Policy process structures, like Kingdon's, provide a lens for understanding formulation of policies within the framework of contradictory ideals and the broader socioeconomic environment. Kingdon's exemplary policy process structure consists of three distinct streams: problems, politics, and policies. Policy alternatives or solutions are presumed to exist, on different policy communities' or policy actors' radars; these communities include administrators, bureaucrats, activists, congressional staff, researchers, and academics. These concepts crop up in numerous networks, by means of deliberations, meetings, reports, and other more formal processes. In the realm of policy, the issue isn't generating a recommendation; rather, the issue lies in whether or not the option is technically possible and consistent with policy actors' values. Another stream of Kingdon is politics, which comprises of three subdivisions: (a) national mood; (b) pressure group campaigns; and (c) policymaker's ideology. In the first case, the national mood is said to be positive if a critical mass of citizens has common notions. In the second case, pressure groups, when mobilized, can impact policy actors' actions. Policies which are formulated and perceived as beneficial to many groups of citizens, hence balancing interests, will more likely remain on policymakers' agenda. Finally, policymakers' ideology is also a crucial element. (Kubiak, Sobeck & Rose, n.d).

One possible policy solution to the issue of high healthcare expenses for tobacco-related illnesses is imposing surcharges on tobacco-smokers who partake in state- financed insurance schemes such as: (a) Healthy Families (HF); (b) Major Risk Medical Insurance Program (MRMIP); and (c) Aid to Infants and Mothers (AIM). All the above schemes are created for individuals whose incomes lie between 100% and 250% of federal poverty line, which is too high a level to be entitled for a full Medicaid subsidy (known as Medi-Cal, in California). However, this income group doesn't have sufficient funds to acquire private health insurances. This proposal has dual advantages. The HF, as well as AIM, initiatives were formulated to ensure that every child can access basic healthcare, right from prenatal age up to 18 years. In view of increasing evidence that tobacco smoking negatively affects the environment, which in turn negatively affects the health of children, a smoking surcharge may motivate parents to quit smoking, thereby leaving healthier surroundings for their kids. Similarly, public health activists can aim at preventing future addictions to tobacco, as well as treating existing nicotine-dependent persons. Through introduction of extra charges for tobacco-dependent-individuals in community insurance schemes, the state can inspire private insurers towards adopting similar policies, with no new industry bylaw. Implementation of such systems by private employers has shown successful results (Blackman, 2005).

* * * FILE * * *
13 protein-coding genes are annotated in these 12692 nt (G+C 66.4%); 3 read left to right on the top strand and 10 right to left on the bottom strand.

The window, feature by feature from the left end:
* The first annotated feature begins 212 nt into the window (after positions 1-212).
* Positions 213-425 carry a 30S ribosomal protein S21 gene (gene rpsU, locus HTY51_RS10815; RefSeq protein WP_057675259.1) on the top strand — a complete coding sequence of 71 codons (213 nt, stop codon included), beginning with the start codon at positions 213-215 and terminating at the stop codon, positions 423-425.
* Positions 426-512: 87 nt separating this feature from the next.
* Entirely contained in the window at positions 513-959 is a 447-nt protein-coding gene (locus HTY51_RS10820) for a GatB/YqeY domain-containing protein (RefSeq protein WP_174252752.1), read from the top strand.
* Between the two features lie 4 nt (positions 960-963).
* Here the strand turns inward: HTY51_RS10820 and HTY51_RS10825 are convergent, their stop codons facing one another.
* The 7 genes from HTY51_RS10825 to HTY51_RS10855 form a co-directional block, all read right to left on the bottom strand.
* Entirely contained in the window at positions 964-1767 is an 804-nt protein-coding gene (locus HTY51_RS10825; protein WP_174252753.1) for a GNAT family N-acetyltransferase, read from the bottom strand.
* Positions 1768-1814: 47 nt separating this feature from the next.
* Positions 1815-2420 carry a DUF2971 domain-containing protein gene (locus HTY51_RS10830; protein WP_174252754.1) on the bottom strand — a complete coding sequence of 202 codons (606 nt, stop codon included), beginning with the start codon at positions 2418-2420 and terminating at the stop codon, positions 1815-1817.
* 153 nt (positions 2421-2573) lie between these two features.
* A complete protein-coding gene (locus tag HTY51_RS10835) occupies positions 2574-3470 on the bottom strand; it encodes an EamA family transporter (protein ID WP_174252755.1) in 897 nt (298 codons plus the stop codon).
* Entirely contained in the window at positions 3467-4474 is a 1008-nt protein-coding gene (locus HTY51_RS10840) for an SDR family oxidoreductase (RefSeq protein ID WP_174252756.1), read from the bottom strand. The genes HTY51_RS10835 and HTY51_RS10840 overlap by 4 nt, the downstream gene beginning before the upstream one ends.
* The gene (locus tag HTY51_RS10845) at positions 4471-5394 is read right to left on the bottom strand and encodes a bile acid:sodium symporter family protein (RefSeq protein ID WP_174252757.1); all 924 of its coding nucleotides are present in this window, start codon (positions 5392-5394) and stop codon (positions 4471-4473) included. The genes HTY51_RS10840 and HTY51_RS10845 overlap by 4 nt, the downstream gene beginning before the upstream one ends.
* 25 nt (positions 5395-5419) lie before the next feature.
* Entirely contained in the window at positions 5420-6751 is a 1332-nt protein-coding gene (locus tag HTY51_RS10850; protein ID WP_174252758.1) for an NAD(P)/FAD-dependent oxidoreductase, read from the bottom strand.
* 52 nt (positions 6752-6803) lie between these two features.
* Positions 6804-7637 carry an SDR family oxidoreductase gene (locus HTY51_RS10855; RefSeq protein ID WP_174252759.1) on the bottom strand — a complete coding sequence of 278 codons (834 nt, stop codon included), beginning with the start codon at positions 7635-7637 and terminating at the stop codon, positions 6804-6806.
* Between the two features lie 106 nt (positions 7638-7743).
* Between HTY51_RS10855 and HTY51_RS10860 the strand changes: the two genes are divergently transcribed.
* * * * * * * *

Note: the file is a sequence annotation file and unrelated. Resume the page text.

The second policy alternative to decrease healthcare costs linked to tobacco-related disorders doesn't necessitate any rise in governmental investment, nor does it require increased user fees. Rather, this alternative tackles the issue through regulations, by demanding that all organizations issuing health insurance wholly cover tobacco-quitting protocols sanctioned in the tobacco cessation guidelines of the Agency for Healthcare Research and Quality. Execution of this policy will not increase government costs to taxpayers. Furthermore, this proposal ascertains that everybody has uniform access to helpful interventions for quitting tobacco, thus preventing condemnations that only individuals with public-financed health insurance obtain fully-covered tobacco quitting benefits, which is the case at present (Blackman, 2005).